In our study we have used the TCGA dataset to identify the changes that are seen in methylation in BRAF mutant tumours. We found, using an unbiased hypothesis free approach that these tumours are associated with changes in methylation across the TFAP2E promoter region, specifically locus specific hypomethylation of a CpG within the shore of the CpG island of TFAP2E associated promoter region. Ebert et al  examined the rates of BRAF mutation in association with promoter hypermethylation in their study group, however they found that there was no association with BRAF mutation. This is because the region of the CpG island they studied was not the one that was transcriptionally relevant to TFAP2E expression, and the use of Methylight missed subtle single CpG changes that are important in the regulation of transcription. We believe this as their observed region had little variation in methylation observed using pyrosequencing; thus the differences observed in expression could not be related to methylation change at this region, despite the fact we have also demonstrated an association between methylation and expression here. The observed phenomenon whereby BRAF mutated tumours demonstrate resistance to 5-FU-based chemotherapy may be associated with the phenomenon of differential changes in TFAP2E promoter methylation.
We found similar outcomes to Zhang et al , in that hypomethylation in TFAP2E was associated with poorer survival. However, the location of hypomethylation was different in our study, with hypomethylation in the CpG shore downstream of the promoter region being significantly associated with prognosis. In the Zhang paper, they found hypomethylation within the region described by Ebert et al  within an intronic region of TFAP2E. They used a high resolution methylation melt analysis which covered 11 CpG’s. This has the weakness in that all CpG’s are treated as a single unit , rather than in pyrosequencing which was utilised in our study which can detect subtle single CpG changes in methylation.
We agree that TFAP2E expression is linked to chemoresistance, however we believe the mechanism of this resistance via promoter methylation is more complex. Our study has demonstrated that there is a significant association on multivariate analysis towards hypermethylation in the 1st CpG and hypomethylation in the 2nd CpG of our identified region, and this is linked to both BRAF mutation status and lower overall and disease free survival. This would fit with the fine control of gene expression seen by Vanderkraats et al , whereby regions of hypermethylation followed by hypomethylation is seen, and transcriptional control to the single CpG level has been demonstrated in multiple studies [9, 10]. Using the TCGA dataset, we have also demonstrated that methylation change in this region is linked to TFAP2E expression.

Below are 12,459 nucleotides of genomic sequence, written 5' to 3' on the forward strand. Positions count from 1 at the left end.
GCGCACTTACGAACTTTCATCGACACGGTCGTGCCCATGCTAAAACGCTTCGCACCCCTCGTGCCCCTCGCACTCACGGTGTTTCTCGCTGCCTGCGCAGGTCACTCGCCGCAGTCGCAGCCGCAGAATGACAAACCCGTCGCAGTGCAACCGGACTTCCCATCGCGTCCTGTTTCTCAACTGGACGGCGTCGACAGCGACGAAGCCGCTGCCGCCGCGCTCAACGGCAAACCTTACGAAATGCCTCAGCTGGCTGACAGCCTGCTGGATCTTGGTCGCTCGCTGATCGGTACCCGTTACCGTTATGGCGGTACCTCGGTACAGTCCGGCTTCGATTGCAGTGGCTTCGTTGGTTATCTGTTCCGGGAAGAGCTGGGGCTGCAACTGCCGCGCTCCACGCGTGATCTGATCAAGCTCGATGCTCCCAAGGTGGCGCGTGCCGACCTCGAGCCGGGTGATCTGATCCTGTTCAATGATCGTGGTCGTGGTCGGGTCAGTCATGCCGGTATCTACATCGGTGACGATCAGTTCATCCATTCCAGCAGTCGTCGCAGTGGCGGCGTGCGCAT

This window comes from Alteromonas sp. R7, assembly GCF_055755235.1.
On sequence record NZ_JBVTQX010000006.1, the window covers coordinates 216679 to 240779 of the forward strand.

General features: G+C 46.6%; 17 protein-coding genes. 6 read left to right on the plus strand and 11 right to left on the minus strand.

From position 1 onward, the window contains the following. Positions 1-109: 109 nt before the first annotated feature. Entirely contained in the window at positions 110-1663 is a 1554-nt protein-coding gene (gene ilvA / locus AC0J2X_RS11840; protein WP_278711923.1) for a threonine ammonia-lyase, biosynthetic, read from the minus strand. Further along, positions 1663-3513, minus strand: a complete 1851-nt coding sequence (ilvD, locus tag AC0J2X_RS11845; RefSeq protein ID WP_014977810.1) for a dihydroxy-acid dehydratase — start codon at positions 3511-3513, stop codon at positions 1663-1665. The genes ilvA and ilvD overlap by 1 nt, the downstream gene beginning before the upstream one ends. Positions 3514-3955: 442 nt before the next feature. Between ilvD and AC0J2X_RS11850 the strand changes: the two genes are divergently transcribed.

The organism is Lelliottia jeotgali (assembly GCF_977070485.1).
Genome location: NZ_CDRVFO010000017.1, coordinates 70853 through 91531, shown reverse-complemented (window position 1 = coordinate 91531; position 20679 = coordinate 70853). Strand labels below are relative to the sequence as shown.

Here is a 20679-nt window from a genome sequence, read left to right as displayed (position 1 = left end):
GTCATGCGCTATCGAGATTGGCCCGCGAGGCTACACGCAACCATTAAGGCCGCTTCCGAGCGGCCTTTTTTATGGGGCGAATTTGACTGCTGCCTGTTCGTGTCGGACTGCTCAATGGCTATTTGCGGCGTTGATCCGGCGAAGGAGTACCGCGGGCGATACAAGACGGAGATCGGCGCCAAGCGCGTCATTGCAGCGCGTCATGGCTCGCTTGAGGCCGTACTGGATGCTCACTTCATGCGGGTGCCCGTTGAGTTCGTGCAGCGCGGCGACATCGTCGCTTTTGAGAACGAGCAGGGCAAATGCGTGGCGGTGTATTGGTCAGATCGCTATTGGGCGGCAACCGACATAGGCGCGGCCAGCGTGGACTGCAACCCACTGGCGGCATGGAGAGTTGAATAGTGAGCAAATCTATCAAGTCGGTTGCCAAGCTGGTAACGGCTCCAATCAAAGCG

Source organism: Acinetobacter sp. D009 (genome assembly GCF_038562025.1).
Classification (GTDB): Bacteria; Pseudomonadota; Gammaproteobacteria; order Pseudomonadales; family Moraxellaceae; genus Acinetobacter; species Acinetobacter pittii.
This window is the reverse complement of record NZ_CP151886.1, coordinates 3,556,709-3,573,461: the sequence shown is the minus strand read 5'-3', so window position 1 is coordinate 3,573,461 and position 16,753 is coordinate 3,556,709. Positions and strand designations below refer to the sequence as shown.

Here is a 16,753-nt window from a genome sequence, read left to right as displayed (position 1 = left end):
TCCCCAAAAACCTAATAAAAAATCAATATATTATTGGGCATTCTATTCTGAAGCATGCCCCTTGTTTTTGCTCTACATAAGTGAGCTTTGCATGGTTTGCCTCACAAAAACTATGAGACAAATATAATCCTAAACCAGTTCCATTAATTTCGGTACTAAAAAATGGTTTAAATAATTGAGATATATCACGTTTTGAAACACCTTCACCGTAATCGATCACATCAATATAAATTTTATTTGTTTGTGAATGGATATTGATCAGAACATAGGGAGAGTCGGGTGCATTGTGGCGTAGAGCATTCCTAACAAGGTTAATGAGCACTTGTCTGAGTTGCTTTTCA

It was found by Ebert et al  that cell lines transfected with a TFAP2E clone (leading to overexpression) had poorer survival, i.e. they were chemosensitive, however they did not find a conclusive link between methylation in their CpG island and TFAP2E expression. Ebert et al  used 5-azacytidine to demonstrate changes in TFAP2E expression in cell lines, however they did not find conclusive changes in all cell lines studied, with only 2 cell lines demonstrating a change in TFAP2E expression with 5-azacytidine exposure. The use of 5-azacytidine, which causes global hypomethylation across the genome is the only tool currently available to study methylation changes in cells and because of its genome wide effects may lead to the loss of subtle mechanistic changes.
We have not replicated the finding by Ebert et al  that hypermethylation in their identified region is associated with poorer outcome on adjuvant FU/LV. We have found, that hypomethylation within a specific CpG identified in our study is related to both overall and disease free survival following adjuvant FU/LV based therapy; however this may be a phenomenon related to the fact that these tumours are BRAF mutated and thus will have a poorer survival, however we took account of this in our regression model and TFAP2E methylation change still remained significant. We agree that TFAP2E/DKK4 plays a role in chemoresistance, and we further propose that this is also linked with BRAF mutation and is potentially also responsible for their chemoresistance via dysregulation of the MAPK pathway. Further study is needed in a larger cohort to identify the potential of these identified changes, and also to fully understand the mechanisms that lead to BRAF tumours becoming chemoresistant and having a poorer prognosis, as this is unlikely to be due to a single pathway phenomenon.
MATERIALS AND METHODS
Discovery phase using TCGA dataset